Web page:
Move Over “Time to Fill” Metrics…

Jessica Lee Communication, Influence, Jessica Lee, Metrics, Recruiting

Admittedly, I’m not a metrics gal. There are others who are experts in this space while I continue to operate off of my gut. Wear a coat today? Well, I don’t really feel like it… who cares about checking the weather report? It doesn’t look cold outside!

And on the staffing front, when it comes to metrics, I’m not necessarily gung-ho about time to fill or cost per hire – those run of the mill, standby metrics. So what is important to measure? It all depends, right? It depends on what is important to your organization or its executives. But that said, I do wonder if we should try to think about metrics and performance indicators a little differently.

A few weeks back, I was part of an interesting discussion with godfathers of HR like Kevin Wheeler, John Sumser and Gerry Crispin. For Kevin, he shared that his favored staffing metric is time to present a candidate. Which actually makes a lot of sense to me. A recruiter’s effectiveness isn’t necessarily about the time it takes for them to fill a requisition – there are way too many variables that can be beyond their control once qualified candidates are put in front of a hiring manager. So, the time it takes for them to open a req and then present a slate of qualified candidates to the hiring manager – that’s the clincher.

But that too got me thinking. It does seem like a smarter metric. But if we drilled down deeper – what exactly is it that holds up the time to fill a req between the point a hiring manager is presented a candidate and the point in time where an offer is accepted? Well…

  • The hiring manager has too much on their plate to focus on interviewing.
  • The other interviewers involved in evaluating candidates don’t provide feedback or opinions on candidates to help with the decision making.
  • The hiring manager can’t make a decision on who they want to bring into the team.
  • The candidate takes a while with their decision to act upon an offer presented.

I could go on and on with the excuses, er, reasons… but you get my drift. There indeed are a lot of different variables that delay a position being filled. But can these variables be controlled? Maybe yes. What if a recruiter had a high level of influence with their hiring manager? With other interviewers? With the candidate?

How could a recruiters influencing people to take action and make decisions come into play? Let’s take those four common “snags” in the hiring process and apply an effectively influential recruiter to those scenarios —

  • The hiring manager has too much on their plate to focus on interviewing. Says the influential recruiter, “But Mr. Hiring Manager – we could lose these stellar candidates if we don’t move on them quickly. The job market is heating up and our competitors are recruiting for these same positions too. Let’s look at the resumes I sent over to you together and talk about them and make some decisions about who we’d like to move forward with.”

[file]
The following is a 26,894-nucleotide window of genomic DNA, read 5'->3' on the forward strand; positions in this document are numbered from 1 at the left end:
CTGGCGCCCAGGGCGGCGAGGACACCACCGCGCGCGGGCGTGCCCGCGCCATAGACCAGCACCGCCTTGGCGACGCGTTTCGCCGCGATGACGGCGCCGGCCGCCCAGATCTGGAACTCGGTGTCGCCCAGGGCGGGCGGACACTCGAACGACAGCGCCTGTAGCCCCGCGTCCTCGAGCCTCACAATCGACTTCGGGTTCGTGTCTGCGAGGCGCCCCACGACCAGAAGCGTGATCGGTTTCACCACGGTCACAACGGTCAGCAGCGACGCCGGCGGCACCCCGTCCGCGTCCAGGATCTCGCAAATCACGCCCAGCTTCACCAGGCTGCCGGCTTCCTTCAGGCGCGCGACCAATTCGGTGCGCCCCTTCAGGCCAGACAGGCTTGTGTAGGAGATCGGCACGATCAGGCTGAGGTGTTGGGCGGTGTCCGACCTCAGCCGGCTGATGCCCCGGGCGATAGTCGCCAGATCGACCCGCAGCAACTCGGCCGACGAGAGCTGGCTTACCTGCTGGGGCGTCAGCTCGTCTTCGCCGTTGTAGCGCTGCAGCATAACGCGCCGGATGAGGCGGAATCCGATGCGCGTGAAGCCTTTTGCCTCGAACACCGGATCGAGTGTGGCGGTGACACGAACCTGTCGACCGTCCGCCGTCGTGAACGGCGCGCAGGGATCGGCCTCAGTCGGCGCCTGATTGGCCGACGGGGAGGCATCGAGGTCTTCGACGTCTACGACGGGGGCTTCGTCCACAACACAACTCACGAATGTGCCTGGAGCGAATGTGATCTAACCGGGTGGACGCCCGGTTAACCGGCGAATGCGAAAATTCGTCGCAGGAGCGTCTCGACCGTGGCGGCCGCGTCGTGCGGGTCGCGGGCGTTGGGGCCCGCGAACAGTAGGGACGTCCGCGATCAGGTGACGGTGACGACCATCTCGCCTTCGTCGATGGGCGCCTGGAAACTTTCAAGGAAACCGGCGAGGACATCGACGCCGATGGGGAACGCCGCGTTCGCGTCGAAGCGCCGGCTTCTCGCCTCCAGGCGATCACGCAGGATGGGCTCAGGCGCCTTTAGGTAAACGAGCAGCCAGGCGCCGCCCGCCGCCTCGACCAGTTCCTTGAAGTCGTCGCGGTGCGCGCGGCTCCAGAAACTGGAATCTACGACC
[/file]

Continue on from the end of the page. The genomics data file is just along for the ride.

• The other interviewers involved in evaluating candidates don’t provide feedback or opinions on candidates to help with the decision making. Says the influential recruiter, “But Miss Interview Panelist, we really need your input. This could be your future teammate and we wouldn’t want to move forward with a candidate who you didn’t support.”
  • The hiring manager can’t make a decision on who they want to bring into the team. Says the influential recruiter, “So, Ms. Hiring Manager, let’s weigh out the pros and cons of these candidates together. Let’s also think about each candidate’s growth opportunities here and whether we can meet their long term needs. And why don’t we also talk through team dynamics and how candidate A versus B will impact your group.”
  • The candidate takes a while with their decision to act upon an offer presented. Says the influential recruiter, “Oh, Candidate Jones, you need two weeks to evaluate this offer? Can you talk me through your decision making process and what the drivers are for your decision? By the way, would your spouse be interested in learning more about some of the schools in our community that many staff members’ children also attend?”

I know we often say that it is a recruiter’s job to sell, sell, sell… but what if we began thinking about their ability to influence as a measurable performance indicator instead? Could time to fill a req be impacted for the positive if a recruiter effectively influenced people to take action and make decisions? I think yes. Some snafus will be beyond a recruiter’s control regardless of influence – budget challenges for one. But on the whole, I think there’s gotta be room to think about staffing metrics at a recruiter individual contributor level more qualitatively… starting with this idea of influence. Or at least my gut thinks so..

Hit the comments section with your reaction.